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17 year old with chest pain can anyone interpret his ECG?
My 17 year old son woke up this morning with severe chest pain and pain in his left arm. We went to our local walk in centre where they did an ECG, the doctor told us there are couple of things on the ECG that could be perfectly normal or they could indicate a problem. He's given my son painkillers and gaviscon and if the pain doesn't stop in 2/3 hours we have to take him to A&E and give them the ECG report. It's a long shot I know but I wondered if anyone could tell me what is showing up on the ECG. Thank you.
God go straight to a and e - I don’t think it matters what the ecg says. If he’s having chest pain it needs to be checked out properly. Has he had a viral illness lately? Viral myocarditis is scary, acts fast and can be deadly. Why take the risk - just get it checked out by the hospital - I can’t believe this dr just sent you home when he wasn’t 100% sure he was ok
Rainbow, I think this is why I posted because it felt odd the doctor actually gave me the print out of the ECG to take to A&E if the painkillers/gaviscon don't stop the pain. I don't know what to do for the best, what is the ECG saying that's made him give me a copy to take to the hospital if the pain doesn't improve?
Most GPs work on a "most likely" basis so it's most likely heart burn rather than something worse so they treat accordingly. A&E docs I have seen, and good GPs work on a better, differential diagnostic, basis.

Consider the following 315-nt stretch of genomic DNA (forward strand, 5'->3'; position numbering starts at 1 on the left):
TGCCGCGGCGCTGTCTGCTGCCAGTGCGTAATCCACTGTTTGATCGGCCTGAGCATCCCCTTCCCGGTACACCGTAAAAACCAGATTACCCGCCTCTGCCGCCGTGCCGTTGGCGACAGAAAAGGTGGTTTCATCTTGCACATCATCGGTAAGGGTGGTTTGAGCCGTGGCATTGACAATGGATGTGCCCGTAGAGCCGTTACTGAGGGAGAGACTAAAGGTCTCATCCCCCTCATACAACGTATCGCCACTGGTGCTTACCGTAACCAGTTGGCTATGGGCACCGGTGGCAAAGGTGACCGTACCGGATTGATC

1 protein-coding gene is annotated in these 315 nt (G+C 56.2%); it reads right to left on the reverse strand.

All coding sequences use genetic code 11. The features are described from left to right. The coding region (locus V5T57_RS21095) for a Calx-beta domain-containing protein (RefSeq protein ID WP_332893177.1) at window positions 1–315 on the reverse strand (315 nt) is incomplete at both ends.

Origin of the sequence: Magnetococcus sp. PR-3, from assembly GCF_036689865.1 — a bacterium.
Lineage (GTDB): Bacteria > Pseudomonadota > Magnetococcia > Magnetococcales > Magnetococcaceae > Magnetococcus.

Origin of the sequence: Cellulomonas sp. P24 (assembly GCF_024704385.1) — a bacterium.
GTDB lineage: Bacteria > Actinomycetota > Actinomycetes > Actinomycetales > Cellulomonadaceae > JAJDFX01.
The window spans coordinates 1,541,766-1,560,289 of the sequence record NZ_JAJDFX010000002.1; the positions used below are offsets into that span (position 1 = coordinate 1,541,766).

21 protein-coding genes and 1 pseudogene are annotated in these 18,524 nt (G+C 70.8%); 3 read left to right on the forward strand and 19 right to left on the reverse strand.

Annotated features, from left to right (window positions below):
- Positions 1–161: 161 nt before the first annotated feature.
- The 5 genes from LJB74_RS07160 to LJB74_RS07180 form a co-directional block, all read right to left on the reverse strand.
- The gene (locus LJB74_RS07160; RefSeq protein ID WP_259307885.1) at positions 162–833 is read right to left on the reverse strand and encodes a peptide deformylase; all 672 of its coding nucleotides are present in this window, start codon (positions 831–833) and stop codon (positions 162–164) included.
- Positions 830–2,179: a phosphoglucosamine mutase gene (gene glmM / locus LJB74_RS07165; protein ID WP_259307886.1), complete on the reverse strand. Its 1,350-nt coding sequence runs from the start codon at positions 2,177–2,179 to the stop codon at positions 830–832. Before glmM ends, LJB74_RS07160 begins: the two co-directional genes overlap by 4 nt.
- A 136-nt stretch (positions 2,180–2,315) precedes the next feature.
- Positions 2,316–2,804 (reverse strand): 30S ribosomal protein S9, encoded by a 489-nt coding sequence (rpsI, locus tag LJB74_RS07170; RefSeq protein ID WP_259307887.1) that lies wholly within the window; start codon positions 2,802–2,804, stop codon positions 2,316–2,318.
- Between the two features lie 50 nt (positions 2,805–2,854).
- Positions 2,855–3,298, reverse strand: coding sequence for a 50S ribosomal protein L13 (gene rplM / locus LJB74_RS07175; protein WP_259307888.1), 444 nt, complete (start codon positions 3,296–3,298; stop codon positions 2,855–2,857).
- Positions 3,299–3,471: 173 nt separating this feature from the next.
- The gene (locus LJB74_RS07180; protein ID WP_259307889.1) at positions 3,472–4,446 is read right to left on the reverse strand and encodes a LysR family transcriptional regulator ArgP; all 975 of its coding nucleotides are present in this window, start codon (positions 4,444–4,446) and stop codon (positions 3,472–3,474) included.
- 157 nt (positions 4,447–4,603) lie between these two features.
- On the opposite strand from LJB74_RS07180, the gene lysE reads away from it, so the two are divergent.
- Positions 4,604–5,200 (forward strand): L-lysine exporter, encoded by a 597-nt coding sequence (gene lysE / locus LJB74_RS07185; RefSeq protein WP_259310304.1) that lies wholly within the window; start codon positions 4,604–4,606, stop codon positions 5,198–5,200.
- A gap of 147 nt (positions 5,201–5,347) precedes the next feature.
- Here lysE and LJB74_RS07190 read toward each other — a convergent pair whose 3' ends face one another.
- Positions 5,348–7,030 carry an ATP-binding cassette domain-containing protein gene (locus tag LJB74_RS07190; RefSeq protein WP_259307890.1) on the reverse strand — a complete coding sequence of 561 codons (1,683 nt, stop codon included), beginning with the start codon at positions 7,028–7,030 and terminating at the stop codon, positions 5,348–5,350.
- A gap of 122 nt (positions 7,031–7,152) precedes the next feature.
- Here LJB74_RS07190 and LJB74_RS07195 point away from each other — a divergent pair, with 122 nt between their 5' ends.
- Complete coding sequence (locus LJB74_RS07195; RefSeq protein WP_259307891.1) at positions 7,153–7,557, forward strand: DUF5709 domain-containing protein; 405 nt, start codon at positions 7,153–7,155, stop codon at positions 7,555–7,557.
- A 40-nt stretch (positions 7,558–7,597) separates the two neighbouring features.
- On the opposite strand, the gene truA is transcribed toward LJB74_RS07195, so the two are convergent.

I have ZERO idea how to read an ECG even my own BUT having spent 24 hours in hospital before a student recognised that my intercostals and diaphragm (due to boring winter coughing) had gone into spasm and In needed a minor muscle relaxant I was in utter agony
have since discovered that yoga breathing exercises as it starts work miracles
muscle spasm does not fit A&E reading patterns - I'm thus ultra aware of it have saved a couple of friends from A&E admission by getting them to ask the question
Just go - you will not be wasting anyone's time. My son has a minor heart condition and we have gone a few times for monitoring, it is routine (for them). It is likely you will be seen quickly because in the vanishingly remote chance that anything major is wrong then a swift response is vital. In my experience the equipment they use to diagnose is straightforward.
Regardless of being able to read an ECG or not, you won’t find many professionals who will be willing to say it’s fine or it’s not- there’s a liability issue If someone gives you advice. If you’re concerned, just take him. They will repeat it and do a full history. I wouldn’t take or give advice on something like this, you need to do what you feel is reasonable.